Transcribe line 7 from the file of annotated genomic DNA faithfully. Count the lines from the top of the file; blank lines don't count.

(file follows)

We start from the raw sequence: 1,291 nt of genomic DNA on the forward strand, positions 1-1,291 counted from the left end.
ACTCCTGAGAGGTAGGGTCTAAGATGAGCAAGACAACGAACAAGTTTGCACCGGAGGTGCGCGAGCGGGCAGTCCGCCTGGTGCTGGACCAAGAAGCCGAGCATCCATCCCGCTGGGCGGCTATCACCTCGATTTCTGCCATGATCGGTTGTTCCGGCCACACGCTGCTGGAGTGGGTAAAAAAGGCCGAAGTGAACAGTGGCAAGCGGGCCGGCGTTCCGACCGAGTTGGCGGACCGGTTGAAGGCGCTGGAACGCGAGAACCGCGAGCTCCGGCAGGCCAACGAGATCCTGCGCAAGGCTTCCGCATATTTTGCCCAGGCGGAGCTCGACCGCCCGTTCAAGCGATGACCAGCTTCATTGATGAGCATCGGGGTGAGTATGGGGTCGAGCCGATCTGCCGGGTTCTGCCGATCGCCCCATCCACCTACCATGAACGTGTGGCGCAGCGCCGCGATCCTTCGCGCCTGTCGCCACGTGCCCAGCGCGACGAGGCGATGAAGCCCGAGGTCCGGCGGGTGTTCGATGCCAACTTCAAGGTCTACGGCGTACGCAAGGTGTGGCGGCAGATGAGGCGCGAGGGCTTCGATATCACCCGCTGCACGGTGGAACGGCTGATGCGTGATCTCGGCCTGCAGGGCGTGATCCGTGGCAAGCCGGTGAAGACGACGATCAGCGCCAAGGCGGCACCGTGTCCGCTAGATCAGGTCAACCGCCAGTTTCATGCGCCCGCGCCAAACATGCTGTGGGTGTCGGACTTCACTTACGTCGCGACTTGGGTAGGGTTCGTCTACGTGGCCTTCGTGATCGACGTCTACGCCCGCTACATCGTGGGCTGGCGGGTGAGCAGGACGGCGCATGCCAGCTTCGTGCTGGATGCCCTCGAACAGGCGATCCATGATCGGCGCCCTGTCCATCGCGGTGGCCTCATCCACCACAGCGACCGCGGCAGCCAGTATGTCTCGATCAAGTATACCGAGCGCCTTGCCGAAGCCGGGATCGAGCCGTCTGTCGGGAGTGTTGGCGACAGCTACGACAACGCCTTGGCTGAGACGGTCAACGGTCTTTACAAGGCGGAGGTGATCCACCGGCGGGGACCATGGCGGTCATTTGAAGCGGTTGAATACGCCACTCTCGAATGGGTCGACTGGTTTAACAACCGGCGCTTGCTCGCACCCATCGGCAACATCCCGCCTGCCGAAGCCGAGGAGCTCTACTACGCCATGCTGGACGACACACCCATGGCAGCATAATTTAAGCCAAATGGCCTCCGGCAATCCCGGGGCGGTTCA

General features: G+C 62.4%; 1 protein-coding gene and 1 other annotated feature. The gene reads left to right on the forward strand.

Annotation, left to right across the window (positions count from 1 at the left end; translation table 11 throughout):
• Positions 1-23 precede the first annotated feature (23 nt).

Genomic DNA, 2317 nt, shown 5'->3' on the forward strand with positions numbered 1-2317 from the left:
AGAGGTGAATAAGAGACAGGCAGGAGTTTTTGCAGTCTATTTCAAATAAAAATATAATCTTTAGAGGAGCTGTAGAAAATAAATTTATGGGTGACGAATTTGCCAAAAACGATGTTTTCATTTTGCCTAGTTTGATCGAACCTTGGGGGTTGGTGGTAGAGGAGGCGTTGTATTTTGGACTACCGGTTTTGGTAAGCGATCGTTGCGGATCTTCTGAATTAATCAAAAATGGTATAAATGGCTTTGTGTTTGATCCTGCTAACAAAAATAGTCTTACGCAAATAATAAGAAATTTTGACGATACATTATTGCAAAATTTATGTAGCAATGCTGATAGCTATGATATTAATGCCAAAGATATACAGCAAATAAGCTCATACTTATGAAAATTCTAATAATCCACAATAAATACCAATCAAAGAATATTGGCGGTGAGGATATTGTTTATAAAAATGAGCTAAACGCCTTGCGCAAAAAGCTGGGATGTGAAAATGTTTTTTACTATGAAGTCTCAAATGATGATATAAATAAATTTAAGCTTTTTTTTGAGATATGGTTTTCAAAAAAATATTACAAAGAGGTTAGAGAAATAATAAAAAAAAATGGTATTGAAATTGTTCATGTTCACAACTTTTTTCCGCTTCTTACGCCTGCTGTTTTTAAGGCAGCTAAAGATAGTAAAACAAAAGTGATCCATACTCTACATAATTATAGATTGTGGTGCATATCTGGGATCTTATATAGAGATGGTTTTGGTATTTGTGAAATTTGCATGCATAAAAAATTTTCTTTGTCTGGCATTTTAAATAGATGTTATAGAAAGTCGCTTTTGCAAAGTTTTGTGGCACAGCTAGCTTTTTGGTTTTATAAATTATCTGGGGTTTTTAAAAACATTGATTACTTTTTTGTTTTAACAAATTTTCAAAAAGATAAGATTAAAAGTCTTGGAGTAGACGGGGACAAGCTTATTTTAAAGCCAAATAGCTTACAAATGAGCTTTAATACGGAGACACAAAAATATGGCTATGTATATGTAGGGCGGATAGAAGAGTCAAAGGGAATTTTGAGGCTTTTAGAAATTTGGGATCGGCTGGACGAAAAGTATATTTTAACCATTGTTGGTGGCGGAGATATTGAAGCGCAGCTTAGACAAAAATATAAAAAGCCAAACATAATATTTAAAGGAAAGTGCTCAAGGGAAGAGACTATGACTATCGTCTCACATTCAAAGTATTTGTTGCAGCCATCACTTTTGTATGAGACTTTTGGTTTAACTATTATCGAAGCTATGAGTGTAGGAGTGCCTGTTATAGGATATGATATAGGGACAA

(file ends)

AGAGGTGAATAAGAGACAGGCAGGAGTTTTTGCAGTCTATTTCAAATAAAAATATAATCTTTAGAGGAGCTGTAGAAAATAAATTTATGGGTGACGAATTTGCCAAAAACGATGTTTTCATTTTGCCTAGTTTGATCGAACCTTGGGGGTTGGTGGTAGAGGAGGCGTTGTATTTTGGACTACCGGTTTTGGTAAGCGATCGTTGCGGATCTTCTGAATTAATCAAAAATGGTATAAATGGCTTTGTGTTTGATCCTGCTAACAAAAATAGTCTTACGCAAATAATAAGAAATTTTGACGATACATTATTGCAAAATTTATGTAGCAATGCTGATAGCTATGATATTAATGCCAAAGATATACAGCAAATAAGCTCATACTTATGAAAATTCTAATAATCCACAATAAATACCAATCAAAGAATATTGGCGGTGAGGATATTGTTTATAAAAATGAGCTAAACGCCTTGCGCAAAAAGCTGGGATGTGAAAATGTTTTTTACTATGAAGTCTCAAATGATGATATAAATAAATTTAAGCTTTTTTTTGAGATATGGTTTTCAAAAAAATATTACAAAGAGGTTAGAGAAATAATAAAAAAAAATGGTATTGAAATTGTTCATGTTCACAACTTTTTTCCGCTTCTTACGCCTGCTGTTTTTAAGGCAGCTAAAGATAGTAAAACAAAAGTGATCCATACTCTACATAATTATAGATTGTGGTGCATATCTGGGATCTTATATAGAGATGGTTTTGGTATTTGTGAAATTTGCATGCATAAAAAATTTTCTTTGTCTGGCATTTTAAATAGATGTTATAGAAAGTCGCTTTTGCAAAGTTTTGTGGCACAGCTAGCTTTTTGGTTTTATAAATTATCTGGGGTTTTTAAAAACATTGATTACTTTTTTGTTTTAACAAATTTTCAAAAAGATAAGATTAAAAGTCTTGGAGTAGACGGGGACAAGCTTATTTTAAAGCCAAATAGCTTACAAATGAGCTTTAATACGGAGACACAAAAATATGGCTATGTATATGTAGGGCGGATAGAAGAGTCAAAGGGAATTTTGAGGCTTTTAGAAATTTGGGATCGGCTGGACGAAAAGTATATTTTAACCATTGTTGGTGGCGGAGATATTGAAGCGCAGCTTAGACAAAAATATAAAAAGCCAAACATAATATTTAAAGGAAAGTGCTCAAGGGAAGAGACTATGACTATCGTCTCACATTCAAAGTATTTGTTGCAGCCATCACTTTTGTATGAGACTTTTGGTTTAACTATTATCGAAGCTATGAGTGTAGGAGTGCCTGTTATAGGATATGATATAGGGACAA